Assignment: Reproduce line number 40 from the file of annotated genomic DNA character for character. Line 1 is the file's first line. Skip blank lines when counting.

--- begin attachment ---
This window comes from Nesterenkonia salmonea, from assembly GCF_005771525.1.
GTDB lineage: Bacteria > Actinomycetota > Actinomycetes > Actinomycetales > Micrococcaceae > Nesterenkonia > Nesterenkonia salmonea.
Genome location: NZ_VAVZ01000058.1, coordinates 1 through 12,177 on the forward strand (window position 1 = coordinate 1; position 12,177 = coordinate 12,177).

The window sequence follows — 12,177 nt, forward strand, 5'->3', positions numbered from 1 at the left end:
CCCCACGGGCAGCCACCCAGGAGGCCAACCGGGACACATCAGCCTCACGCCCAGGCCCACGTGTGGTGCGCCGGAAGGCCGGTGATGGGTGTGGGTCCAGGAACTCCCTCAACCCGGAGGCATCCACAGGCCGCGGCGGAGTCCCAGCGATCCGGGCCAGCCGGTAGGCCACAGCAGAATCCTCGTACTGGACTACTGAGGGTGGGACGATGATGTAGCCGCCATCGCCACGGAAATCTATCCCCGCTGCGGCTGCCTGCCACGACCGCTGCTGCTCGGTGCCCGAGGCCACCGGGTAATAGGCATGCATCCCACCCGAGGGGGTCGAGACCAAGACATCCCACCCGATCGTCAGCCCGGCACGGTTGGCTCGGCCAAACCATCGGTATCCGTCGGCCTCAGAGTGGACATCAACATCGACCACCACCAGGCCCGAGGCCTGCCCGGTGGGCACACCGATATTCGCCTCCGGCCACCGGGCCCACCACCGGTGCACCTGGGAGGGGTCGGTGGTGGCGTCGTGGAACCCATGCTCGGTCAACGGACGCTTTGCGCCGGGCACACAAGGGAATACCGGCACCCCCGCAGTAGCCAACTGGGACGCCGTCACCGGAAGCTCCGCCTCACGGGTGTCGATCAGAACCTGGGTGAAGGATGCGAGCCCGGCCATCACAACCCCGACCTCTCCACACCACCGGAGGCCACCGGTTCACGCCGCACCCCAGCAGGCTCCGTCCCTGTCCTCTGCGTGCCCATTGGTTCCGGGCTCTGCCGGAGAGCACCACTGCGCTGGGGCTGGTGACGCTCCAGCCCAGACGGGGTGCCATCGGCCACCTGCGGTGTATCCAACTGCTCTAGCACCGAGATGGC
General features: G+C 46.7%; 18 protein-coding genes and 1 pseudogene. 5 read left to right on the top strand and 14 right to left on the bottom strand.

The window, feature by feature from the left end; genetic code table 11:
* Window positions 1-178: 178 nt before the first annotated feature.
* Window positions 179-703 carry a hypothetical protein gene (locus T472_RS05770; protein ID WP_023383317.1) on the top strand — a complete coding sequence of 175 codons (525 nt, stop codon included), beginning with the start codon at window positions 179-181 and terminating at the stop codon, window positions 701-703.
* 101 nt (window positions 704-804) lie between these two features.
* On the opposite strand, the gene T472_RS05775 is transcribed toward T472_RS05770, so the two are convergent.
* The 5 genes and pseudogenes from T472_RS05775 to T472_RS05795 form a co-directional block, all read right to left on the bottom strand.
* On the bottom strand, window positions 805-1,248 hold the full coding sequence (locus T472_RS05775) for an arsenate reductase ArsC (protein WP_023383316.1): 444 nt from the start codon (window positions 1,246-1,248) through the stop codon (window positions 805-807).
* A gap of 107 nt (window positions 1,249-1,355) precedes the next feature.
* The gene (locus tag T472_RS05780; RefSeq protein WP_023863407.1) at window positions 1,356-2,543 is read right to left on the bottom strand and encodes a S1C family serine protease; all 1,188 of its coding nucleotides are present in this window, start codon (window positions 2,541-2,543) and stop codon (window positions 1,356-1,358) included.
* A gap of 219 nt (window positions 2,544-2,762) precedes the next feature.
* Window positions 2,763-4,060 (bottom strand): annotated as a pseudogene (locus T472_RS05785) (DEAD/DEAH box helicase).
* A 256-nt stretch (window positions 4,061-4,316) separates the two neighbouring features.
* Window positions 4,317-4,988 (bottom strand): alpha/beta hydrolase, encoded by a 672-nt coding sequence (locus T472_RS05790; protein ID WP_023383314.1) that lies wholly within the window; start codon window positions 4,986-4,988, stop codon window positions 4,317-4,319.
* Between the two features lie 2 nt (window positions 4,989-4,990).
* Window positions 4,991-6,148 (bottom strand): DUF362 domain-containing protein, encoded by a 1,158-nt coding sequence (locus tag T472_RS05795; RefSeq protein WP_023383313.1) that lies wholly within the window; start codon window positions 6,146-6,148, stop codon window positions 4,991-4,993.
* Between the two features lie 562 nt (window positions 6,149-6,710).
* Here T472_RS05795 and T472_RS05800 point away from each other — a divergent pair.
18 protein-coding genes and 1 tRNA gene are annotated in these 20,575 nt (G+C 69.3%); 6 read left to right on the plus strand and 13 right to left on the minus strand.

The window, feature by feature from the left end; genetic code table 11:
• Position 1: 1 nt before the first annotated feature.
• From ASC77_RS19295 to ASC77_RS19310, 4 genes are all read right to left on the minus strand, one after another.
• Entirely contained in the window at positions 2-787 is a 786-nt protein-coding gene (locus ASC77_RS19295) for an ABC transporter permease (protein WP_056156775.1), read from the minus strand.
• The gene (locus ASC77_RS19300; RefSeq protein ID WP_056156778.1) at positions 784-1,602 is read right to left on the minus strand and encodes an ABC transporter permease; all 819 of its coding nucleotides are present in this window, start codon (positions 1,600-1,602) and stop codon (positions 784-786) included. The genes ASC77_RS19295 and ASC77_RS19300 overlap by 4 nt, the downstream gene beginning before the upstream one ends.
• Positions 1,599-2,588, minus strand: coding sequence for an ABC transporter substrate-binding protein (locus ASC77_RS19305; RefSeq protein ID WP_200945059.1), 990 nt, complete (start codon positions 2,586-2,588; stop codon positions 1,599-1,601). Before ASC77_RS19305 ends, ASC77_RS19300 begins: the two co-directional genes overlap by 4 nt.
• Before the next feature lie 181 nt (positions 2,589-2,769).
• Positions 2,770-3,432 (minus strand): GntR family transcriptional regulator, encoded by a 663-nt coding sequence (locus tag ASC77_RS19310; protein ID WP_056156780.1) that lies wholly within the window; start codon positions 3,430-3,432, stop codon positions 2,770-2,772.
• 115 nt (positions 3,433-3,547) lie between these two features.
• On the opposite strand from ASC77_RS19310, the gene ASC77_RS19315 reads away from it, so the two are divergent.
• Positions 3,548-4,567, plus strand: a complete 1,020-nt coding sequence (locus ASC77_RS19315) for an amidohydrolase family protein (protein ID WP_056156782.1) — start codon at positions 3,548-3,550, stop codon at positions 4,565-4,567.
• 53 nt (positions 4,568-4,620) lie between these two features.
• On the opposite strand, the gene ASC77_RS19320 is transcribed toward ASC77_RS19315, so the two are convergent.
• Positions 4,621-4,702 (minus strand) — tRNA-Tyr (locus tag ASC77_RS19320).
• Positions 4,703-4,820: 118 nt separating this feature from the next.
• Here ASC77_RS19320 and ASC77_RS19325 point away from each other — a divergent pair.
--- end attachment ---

• Here ASC77_RS19320 and ASC77_RS19325 point away from each other — a divergent pair.